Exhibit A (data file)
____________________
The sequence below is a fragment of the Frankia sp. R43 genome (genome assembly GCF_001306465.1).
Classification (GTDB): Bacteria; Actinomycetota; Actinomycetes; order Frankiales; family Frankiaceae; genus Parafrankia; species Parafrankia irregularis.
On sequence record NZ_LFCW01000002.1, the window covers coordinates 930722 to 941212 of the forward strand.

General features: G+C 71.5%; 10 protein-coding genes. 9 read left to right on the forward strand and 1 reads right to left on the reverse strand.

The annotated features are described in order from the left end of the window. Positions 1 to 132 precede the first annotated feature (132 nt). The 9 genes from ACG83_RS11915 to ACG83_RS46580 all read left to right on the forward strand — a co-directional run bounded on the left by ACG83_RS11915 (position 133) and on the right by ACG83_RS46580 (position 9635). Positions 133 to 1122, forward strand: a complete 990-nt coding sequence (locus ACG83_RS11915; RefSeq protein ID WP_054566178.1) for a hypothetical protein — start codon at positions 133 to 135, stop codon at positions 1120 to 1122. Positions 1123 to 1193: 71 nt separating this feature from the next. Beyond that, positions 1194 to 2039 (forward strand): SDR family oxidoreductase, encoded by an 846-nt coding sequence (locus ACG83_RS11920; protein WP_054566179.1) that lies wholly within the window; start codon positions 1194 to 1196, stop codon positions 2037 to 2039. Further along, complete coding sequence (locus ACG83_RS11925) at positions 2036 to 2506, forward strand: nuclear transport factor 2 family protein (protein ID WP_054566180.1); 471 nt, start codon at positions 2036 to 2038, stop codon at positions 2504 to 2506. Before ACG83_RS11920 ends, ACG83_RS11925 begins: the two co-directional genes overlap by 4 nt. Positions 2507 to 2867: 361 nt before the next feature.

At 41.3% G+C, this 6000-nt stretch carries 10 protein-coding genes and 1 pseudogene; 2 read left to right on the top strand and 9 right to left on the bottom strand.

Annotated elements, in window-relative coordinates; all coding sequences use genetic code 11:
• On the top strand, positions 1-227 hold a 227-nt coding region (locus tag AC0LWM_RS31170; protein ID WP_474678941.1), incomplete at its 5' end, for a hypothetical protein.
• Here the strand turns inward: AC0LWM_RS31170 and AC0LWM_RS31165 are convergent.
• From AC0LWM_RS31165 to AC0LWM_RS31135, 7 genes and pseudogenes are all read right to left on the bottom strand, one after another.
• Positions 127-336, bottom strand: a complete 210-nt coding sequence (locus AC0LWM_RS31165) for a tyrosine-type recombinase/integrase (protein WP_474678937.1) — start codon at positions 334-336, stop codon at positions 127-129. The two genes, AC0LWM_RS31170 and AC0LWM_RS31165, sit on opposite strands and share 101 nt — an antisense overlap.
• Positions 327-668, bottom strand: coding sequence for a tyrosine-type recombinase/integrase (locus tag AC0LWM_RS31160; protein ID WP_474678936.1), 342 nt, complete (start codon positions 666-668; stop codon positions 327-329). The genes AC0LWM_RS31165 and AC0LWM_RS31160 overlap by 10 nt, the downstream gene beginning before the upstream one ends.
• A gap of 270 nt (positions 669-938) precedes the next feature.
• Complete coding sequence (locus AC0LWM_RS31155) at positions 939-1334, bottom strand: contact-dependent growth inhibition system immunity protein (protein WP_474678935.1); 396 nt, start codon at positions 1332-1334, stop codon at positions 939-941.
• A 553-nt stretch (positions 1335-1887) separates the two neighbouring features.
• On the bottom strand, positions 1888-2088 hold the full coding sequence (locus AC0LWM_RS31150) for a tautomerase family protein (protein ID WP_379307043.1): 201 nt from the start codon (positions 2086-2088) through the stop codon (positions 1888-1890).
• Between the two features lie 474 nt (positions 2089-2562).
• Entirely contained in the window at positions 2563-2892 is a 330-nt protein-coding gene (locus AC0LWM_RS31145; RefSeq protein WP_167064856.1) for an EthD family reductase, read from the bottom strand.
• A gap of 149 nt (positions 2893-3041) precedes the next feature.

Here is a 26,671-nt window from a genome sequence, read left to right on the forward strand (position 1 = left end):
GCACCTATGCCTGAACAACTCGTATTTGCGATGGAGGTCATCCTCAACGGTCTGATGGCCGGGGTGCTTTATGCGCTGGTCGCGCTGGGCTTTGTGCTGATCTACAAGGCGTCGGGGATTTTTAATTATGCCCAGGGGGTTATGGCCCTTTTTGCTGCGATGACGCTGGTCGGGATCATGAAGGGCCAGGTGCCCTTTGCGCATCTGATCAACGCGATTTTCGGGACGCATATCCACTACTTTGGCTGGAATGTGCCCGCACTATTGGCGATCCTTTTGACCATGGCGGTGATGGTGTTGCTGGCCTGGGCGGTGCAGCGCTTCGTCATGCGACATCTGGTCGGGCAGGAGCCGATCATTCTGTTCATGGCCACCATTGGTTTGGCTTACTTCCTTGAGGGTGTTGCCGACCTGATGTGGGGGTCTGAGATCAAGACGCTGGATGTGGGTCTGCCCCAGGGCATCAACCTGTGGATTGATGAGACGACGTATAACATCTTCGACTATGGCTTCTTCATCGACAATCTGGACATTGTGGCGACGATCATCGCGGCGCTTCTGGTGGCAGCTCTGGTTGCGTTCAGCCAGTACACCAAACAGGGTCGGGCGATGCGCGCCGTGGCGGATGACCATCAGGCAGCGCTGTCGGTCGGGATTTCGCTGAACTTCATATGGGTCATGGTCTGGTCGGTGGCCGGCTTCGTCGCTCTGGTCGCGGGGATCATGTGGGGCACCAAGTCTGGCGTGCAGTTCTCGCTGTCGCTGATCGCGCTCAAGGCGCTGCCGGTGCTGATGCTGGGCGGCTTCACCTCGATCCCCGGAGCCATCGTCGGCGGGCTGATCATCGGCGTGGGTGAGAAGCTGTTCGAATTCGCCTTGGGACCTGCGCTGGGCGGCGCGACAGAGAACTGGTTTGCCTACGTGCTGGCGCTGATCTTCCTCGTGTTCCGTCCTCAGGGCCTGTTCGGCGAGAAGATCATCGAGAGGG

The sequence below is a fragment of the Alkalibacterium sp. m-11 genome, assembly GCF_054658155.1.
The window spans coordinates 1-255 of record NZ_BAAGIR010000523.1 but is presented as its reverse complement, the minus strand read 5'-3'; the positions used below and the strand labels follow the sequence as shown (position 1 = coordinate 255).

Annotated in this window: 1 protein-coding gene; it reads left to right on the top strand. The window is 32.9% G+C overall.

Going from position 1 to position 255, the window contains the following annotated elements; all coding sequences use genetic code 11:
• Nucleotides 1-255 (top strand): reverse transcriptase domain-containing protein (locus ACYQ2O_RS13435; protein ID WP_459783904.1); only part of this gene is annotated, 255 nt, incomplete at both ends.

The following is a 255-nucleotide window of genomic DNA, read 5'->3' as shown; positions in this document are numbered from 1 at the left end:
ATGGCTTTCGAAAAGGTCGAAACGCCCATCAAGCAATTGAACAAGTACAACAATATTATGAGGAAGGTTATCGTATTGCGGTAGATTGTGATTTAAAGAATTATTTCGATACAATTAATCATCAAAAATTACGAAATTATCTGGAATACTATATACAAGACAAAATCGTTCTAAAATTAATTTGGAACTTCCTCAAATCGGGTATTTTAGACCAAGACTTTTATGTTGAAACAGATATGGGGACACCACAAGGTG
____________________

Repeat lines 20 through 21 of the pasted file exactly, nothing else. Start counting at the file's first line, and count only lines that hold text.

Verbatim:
Here is a 26,671-nt window from a genome sequence, read left to right on the forward strand (position 1 = left end):
GCACCTATGCCTGAACAACTCGTATTTGCGATGGAGGTCATCCTCAACGGTCTGATGGCCGGGGTGCTTTATGCGCTGGTCGCGCTGGGCTTTGTGCTGATCTACAAGGCGTCGGGGATTTTTAATTATGCCCAGGGGGTTATGGCCCTTTTTGCTGCGATGACGCTGGTCGGGATCATGAAGGGCCAGGTGCCCTTTGCGCATCTGATCAACGCGATTTTCGGGACGCATATCCACTACTTTGGCTGGAATGTGCCCGCACTATTGGCGATCCTTTTGACCATGGCGGTGATGGTGTTGCTGGCCTGGGCGGTGCAGCGCTTCGTCATGCGACATCTGGTCGGGCAGGAGCCGATCATTCTGTTCATGGCCACCATTGGTTTGGCTTACTTCCTTGAGGGTGTTGCCGACCTGATGTGGGGGTCTGAGATCAAGACGCTGGATGTGGGTCTGCCCCAGGGCATCAACCTGTGGATTGATGAGACGACGTATAACATCTTCGACTATGGCTTCTTCATCGACAATCTGGACATTGTGGCGACGATCATCGCGGCGCTTCTGGTGGCAGCTCTGGTTGCGTTCAGCCAGTACACCAAACAGGGTCGGGCGATGCGCGCCGTGGCGGATGACCATCAGGCAGCGCTGTCGGTCGGGATTTCGCTGAACTTCATATGGGTCATGGTCTGGTCGGTGGCCGGCTTCGTCGCTCTGGTCGCGGGGATCATGTGGGGCACCAAGTCTGGCGTGCAGTTCTCGCTGTCGCTGATCGCGCTCAAGGCGCTGCCGGTGCTGATGCTGGGCGGCTTCACCTCGATCCCCGGAGCCATCGTCGGCGGGCTGATCATCGGCGTGGGTGAGAAGCTGTTCGAATTCGCCTTGGGACCTGCGCTGGGCGGCGCGACAGAGAACTGGTTTGCCTACGTGCTGGCGCTGATCTTCCTCGTGTTCCGTCCTCAGGGCCTGTTCGGCGAGAAGATCATCGAGAGGG